“That is an infinite and interesting game that appeals to the math side of me,” he said. “But I ended up going to Stanford, majoring in English, and going on to library school at Berkeley.”
He married Deborah Jacobs and the two “sat down brainstormed what we could do together. We decided we wanted to be librarians, but it wasn’t that easy to get a job.” But both of them did. They later divorced amicably, and then he married Roz Keeney, a historical researcher and consultant.
Looking back over his career, Keeney said he is glad to see libraries today are less stuffy, formal and restricted. The chairs are more comfortable, and there are couches. That is good because we want “children to revel in libraries. We want to educate them and at the same time give them a safe place to hang out.”

Work at home has an all new meaning ...

Lynne Jenne is visiting her family in Albany but still 'goes to work' at the Library. Lynne is Project Coordinator for Community Development projects in Sichuan Province (mainland China) and needs to stay in touch (skype) with her co-workers and staff. Lynne uses the Library's wi-fi and tutor rooms to conduct business.
Lynne says that Chinese libraries have very popular 'English Corners' where folks gather to speak and learn English.
Lynne has lived in China for 17 years and plans to take back to China her new Library2Go account so that she can enjoy downloadable ebooks and eaudiobooks while she bounces along on some treacherous rural roads.
If you would like to view Lynne's efforts in China check out these links: http://www.relevantart.net23.net/

Albany Arts Commission

New Library gets artworkBy Cathy Ingalls, picture by Mark YlenAlbany Democrat-Herald
The nuns did not teach art in the Catholic schools Cheryl French attended in Seattle, so she never knew she had any artistic talent until she was in her 30s.French, 51, of Albany is respected enough now in her field that the Albany Arts Commission asked her to paint bright-colored panels or boxes to place around three columns in the Children’s Room at the new Albany Public Library, 2450 14th Ave. S.E. The art will be installed on Tuesday, June 30.The city budgeted $12,500 for the project, which includes delivery and installation. An Albany ordinance requires that 1 percent of the cost of a public building be dedicated to art. Other art to be placed at the library are an outdoor sculpture and a painting over the main circulation desk.French used acrylics to paint boxes that are 10 feet tall and total 2 feet wide. Edel Designs Inc. of Albany constructed the boxes.“The whole idea of the murals is to show the many wonders out there that can capture the imagination of a child,” she said. “There are no better ways to learn about those things than in a library and in books.”One mural contains ideas that children can discover in books, another shows the exciting places children can explore in books, and the third shows the scientific and natural wonders of the world written about in books, French said.One column shows the Eiffel Tower, the Statue of Liberty, the Taj Mahal, the Himalayas, sailing ships, an astronaut tethered to the Space Station, the Hubble Telescope and because this is Albany, hot air balloons.French began the paintings in her single-car garage early in March and estimates she has been at it between 500 and 700 hours.French, a retired labor lawyer, now considers herself a painter and a printmaker. She studied painting at the Seattle Academy of Fine Art and printmaking at the University of Washington Extension Program.She has exhibited at City Hall and the Albany Art and Air Festival. She works as an artist-in-residence in schools through the Corvallis Art Center.She lives in Albany with her husband, John Byrne, a retired labor union lawyer, and her 11-year-old daughter, Sean Marie French-Byrne, a Memorial Middle School student, who contributed several ideas for the paintings.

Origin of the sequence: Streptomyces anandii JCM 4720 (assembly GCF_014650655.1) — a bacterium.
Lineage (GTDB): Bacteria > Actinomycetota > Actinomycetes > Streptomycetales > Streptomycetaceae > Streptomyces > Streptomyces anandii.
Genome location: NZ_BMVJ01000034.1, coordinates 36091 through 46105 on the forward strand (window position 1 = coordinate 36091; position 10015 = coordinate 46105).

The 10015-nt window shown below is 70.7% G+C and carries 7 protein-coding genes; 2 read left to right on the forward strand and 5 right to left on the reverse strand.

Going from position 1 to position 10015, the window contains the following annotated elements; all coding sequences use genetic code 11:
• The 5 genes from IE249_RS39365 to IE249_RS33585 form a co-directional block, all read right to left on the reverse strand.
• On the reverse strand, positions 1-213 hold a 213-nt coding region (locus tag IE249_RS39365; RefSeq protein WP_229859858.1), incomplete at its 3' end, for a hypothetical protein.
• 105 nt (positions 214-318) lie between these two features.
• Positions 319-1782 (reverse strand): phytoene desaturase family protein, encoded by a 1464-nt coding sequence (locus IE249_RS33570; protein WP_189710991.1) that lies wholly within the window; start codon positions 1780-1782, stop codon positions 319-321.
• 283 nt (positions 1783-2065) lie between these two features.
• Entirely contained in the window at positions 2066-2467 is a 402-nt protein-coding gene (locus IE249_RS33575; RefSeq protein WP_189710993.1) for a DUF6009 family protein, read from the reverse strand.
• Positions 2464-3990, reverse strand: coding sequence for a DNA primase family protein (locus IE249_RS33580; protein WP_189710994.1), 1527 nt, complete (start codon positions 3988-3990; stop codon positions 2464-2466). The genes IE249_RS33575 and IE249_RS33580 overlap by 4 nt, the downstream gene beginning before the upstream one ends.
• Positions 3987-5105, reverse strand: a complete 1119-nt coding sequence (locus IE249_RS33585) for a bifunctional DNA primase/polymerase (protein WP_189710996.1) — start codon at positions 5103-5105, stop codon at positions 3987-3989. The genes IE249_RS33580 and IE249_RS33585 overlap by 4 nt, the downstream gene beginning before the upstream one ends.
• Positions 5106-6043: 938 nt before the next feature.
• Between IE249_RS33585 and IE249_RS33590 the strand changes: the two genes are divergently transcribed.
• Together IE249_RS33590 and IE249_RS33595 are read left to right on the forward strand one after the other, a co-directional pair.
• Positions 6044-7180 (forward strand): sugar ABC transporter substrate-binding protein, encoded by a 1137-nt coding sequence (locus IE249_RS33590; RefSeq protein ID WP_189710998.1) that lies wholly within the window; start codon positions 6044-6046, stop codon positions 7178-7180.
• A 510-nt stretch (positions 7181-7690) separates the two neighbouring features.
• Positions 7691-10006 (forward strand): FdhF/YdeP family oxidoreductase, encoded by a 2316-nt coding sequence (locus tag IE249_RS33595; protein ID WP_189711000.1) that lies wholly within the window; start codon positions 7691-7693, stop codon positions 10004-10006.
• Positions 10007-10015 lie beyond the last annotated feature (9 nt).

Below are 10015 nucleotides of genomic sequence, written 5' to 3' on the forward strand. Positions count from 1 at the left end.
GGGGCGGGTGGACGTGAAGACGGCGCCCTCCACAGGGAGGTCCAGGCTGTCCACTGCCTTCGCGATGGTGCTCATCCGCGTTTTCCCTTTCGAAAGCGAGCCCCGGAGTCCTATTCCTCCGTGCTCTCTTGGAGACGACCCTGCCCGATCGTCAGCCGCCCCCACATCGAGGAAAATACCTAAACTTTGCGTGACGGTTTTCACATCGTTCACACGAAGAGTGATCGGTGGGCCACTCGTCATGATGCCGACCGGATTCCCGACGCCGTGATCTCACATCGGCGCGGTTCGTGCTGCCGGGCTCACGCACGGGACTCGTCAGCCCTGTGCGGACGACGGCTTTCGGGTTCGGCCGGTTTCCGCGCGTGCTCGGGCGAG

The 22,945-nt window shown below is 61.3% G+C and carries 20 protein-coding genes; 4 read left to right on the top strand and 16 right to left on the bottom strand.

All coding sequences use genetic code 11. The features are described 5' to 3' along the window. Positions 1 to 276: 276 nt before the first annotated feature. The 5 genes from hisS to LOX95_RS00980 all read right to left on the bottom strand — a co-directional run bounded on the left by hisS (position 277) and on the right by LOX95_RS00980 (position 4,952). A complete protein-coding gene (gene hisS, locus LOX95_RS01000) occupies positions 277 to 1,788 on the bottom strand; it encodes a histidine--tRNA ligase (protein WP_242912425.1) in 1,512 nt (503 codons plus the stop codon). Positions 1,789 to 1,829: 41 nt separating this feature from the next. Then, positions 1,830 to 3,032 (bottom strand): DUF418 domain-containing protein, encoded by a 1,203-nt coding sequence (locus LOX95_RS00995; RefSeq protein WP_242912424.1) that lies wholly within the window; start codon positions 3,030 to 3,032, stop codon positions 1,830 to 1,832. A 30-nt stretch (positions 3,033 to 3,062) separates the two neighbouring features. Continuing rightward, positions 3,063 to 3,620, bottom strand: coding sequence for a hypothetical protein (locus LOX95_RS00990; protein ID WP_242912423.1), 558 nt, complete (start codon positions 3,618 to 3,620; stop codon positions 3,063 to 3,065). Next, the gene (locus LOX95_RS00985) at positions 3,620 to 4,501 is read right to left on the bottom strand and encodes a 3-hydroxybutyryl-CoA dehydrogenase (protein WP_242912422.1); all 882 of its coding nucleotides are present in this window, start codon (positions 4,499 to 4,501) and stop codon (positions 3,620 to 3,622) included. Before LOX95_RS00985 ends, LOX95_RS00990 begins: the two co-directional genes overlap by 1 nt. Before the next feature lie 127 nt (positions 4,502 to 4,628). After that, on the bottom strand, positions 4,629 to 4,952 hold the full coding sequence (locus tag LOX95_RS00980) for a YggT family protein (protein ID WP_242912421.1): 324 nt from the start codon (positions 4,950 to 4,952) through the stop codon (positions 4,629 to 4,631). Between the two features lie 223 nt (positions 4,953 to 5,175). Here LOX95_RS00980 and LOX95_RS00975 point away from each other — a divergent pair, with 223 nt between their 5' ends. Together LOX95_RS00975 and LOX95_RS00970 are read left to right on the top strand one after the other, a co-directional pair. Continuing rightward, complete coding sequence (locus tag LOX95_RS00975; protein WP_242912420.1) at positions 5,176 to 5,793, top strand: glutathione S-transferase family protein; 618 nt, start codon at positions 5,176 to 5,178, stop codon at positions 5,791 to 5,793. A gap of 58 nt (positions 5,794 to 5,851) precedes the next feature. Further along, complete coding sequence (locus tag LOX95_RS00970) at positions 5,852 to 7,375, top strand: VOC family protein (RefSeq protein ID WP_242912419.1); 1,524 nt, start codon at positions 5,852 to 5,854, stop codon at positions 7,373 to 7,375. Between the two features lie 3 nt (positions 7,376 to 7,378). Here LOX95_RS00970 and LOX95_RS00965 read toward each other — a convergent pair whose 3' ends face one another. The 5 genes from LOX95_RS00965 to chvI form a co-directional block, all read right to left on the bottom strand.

All That is Oregon

Judi Mintzer's impressive 6' X !8' mural gracing the Library foyer adds a wonderful welcome to the Library and to the world that opens to those who 'travel' through books. "All That is Oregon" captures the history of our community and the blessings of our surroundings. Recognize the mountain? The lighthouse? Have you seen that bridge before? Explore your Library; explore your community.

Images are of Davis Glass hanging Mintzer's Albany Arts Commission commissioned work.

Tuesday, June 30, 2009

Library2Go is such a value!

Lot's of excellent titles to choose from!